Wednesday, June 10, 2020

Why Dont You Just Die! (2018) Arrow Video Blu Ray Review

Why Dont You Just Die! (2018) Arrow Video April 21st 2020

Directed By: Kirill Sokolov

Starring: Vitaliy Khaev,Aleksandr Kuznetsov,Elena Shevchenko,

* Some Spoilers for this review. Sorry but its unavoidable.**

   Director Kirill Sokolov first film debut exploded onto the scene with a bang with 2018's Why Dont You Just Die! which finds a home in the US from Arrow Video. Andrey (Vitaliy Khaev) is a nasty corrupt cop who is the victim of a home invasion/attack by a young thug named Matvey (Aleksandr Kuznetsov). Money, betrayal and a victim that just wont die in this bitterly dark Russian comedy. The film opens with a lot of tension and mystery then quickly explodes into a cartoon level of hyper-violence and an orgy of blood. This first ten-fifteen minutes will be a good marker if you like this film or not. Sokolov for better or worse wears his influences firmly on his gore soaked sleeves. Clearly this is the directors love letters to Quentin Tarantino and oddly enough the spaghetti Western genre (lots of western music cues, and even a traditional stand-off/show down.) The first act and mostly second is a nearly break neck paced hyper-stylized which can get a little much if I'm being honest. It certainly stinks of a overly ambitious first feature film by a young film student. I think its possible to be clever and interesting why also reigning things in just abit. Its the same issue I had with 2017's The Babysitter, which was overly obnoxious about its slick "cool" style over story.  But, where the film succeeds over Babysitter is it does manage to tell a good (albeit somewhat predictable) story. The use of a non-linear structure kept me engaged throughout the first and second act.

    However, I think where the film starts to show its cracks is in its final act. The last fifteen minutes starts to feel somewhat one-note -that note being Matvey just not dying (hence the title) and I kept waiting for an interesting twist at the end which never happened. Its this lose of momentum that sadly muddles an otherwise great film. Even the fairly consistent tone changes to something more serious and it almost feels like a different film, which is a bit jarring. While I thought the characters were fleshed out it was disappointing that the mother Tasha played wonderfully by Elena Shevchenko is so flatly written. Now, I understand that sometimes Mother characters, especially ones that dont factor into the thrust of the story might be challenging but she's pretty much only a punching bag for Andrey, which is frankly hard to watch. I kept waiting for her to get a cool or interesting arch but instead she gets a rather mean-spirited and bleak send off. It feels like Sokolov rushes towards a very predictable ending that anyone could see a mile away. Why manages to be entertaining for the first two acts but seems to run out of steam. Still, you cannot deny how incredible of a first feature film this is. If Sokolov can find his own voice while still paying homage, and also reigning himself in, I think he could be the next big thing within the genre. I want to stress that, even though I thought it has its flaws this is still a damn entertaining film and I am very excited to see what the filmmaker has in the works.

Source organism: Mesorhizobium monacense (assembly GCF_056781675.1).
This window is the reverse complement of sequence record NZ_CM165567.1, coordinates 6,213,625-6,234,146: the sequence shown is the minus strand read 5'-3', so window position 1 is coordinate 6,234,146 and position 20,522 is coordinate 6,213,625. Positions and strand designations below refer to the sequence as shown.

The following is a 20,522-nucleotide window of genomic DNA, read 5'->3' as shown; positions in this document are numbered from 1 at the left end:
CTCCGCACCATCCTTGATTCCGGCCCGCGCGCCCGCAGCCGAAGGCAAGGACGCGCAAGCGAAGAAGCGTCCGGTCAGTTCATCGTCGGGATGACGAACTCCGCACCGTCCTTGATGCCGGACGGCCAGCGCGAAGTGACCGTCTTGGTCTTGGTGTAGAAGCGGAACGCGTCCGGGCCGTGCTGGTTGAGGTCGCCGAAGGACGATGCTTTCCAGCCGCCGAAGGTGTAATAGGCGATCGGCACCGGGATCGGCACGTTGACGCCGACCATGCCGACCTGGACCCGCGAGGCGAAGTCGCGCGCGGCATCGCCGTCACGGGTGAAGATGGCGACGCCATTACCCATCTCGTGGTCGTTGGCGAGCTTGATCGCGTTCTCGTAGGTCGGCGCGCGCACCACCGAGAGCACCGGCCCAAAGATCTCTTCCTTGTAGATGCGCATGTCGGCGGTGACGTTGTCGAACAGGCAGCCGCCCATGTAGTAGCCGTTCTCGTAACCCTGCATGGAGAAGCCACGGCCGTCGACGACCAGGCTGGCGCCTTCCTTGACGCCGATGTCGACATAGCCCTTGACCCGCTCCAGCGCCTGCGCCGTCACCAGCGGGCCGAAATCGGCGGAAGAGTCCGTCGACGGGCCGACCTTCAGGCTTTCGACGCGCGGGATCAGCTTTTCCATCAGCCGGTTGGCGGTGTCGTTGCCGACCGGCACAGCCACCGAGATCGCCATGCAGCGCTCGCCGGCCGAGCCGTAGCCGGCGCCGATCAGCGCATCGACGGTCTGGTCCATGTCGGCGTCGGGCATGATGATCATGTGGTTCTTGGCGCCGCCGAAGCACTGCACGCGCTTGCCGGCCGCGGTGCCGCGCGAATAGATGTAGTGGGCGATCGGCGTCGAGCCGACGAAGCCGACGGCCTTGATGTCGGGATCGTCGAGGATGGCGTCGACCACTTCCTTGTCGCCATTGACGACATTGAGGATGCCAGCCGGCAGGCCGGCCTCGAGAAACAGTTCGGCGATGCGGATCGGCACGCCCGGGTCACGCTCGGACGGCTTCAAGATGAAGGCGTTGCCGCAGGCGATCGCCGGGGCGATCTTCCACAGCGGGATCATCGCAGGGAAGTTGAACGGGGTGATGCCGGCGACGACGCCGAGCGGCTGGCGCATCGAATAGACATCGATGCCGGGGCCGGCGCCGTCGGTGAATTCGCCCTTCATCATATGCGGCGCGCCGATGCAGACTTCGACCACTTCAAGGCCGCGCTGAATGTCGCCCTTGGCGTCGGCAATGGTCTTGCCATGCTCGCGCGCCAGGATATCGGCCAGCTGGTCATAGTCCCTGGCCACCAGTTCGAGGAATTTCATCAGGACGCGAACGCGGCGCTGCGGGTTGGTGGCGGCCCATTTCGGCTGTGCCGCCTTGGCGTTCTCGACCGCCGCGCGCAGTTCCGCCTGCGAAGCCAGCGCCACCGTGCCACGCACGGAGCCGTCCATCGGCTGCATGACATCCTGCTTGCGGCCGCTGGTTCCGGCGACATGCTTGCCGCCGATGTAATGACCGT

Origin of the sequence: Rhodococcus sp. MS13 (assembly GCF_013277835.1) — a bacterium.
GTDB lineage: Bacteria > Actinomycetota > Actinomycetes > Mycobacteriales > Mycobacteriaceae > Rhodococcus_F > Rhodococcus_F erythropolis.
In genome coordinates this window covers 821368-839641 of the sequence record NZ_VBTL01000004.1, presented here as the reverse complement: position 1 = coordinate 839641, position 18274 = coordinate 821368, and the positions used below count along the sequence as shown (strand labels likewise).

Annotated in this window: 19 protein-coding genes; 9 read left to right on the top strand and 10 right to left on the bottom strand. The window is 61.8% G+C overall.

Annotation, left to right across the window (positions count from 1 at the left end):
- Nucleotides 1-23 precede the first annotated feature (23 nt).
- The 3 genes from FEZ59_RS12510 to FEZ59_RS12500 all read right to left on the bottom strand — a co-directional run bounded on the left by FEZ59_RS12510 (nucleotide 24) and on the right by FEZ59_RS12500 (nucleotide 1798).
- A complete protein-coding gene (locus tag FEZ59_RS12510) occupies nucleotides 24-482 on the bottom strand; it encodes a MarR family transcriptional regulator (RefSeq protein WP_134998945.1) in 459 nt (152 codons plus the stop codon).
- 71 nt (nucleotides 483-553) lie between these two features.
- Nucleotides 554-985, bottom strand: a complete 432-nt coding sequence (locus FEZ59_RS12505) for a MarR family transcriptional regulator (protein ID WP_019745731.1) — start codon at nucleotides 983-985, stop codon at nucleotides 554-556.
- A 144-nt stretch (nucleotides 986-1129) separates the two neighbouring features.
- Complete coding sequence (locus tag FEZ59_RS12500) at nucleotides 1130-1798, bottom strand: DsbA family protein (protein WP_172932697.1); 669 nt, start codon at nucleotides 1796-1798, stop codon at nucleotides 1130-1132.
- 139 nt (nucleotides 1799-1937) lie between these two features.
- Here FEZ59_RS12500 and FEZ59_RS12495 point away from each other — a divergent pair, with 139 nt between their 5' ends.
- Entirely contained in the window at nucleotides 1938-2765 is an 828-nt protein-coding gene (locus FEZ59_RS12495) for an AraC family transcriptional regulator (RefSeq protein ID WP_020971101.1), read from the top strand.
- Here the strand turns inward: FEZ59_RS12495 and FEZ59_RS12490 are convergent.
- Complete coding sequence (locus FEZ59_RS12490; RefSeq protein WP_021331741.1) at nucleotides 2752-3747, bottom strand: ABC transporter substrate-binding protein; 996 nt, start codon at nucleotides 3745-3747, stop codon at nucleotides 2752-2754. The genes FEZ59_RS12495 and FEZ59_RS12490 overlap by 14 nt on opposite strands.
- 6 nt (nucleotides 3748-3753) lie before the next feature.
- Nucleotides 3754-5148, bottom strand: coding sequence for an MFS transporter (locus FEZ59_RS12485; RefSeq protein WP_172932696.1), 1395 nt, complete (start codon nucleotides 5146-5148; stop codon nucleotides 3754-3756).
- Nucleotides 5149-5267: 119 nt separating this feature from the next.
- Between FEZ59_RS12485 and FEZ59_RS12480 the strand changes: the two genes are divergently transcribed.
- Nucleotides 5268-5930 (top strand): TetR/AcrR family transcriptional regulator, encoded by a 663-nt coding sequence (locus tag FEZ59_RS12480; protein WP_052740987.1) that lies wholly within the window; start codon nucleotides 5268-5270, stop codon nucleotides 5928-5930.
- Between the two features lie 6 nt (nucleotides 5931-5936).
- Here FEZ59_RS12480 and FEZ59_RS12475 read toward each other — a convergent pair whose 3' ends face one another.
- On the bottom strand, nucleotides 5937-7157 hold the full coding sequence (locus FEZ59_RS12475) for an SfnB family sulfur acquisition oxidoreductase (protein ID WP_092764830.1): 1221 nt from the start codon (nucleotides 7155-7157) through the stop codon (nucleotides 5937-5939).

Arrow always delivers when it comes to a nice clean transfer and Why Dont You Just Die! is certainly no exception. The image is incredibly crystal clear and sharp and, serves to highlight the detailed production design. Die has a weird color palate of greens and yellows and this transfer really showcases that evocative style. The sound is also great with a nice 2.0 track. Dialogue comes through just fine and highlights the various music/music cues and rich sound design. Arrow gives this movie a great disc. Features include an insightful new interview with Kim Newman which explores the history of single location's in cinema. Newman is always very interesting and this is a nice feature. There are some nice behind the scenes features including storyboards (BD-ROM content) and some nice footage of rehearsal. I'm a sucker for seeing how films are made so this was a treat to watch. Rounding out the features is a collection of short films which, again is a great addition and shows the very beginning of Sokolov's career. Overall this is a great collection of extras and I hope that we see more films from Sokolov that are released through Arrow Video.

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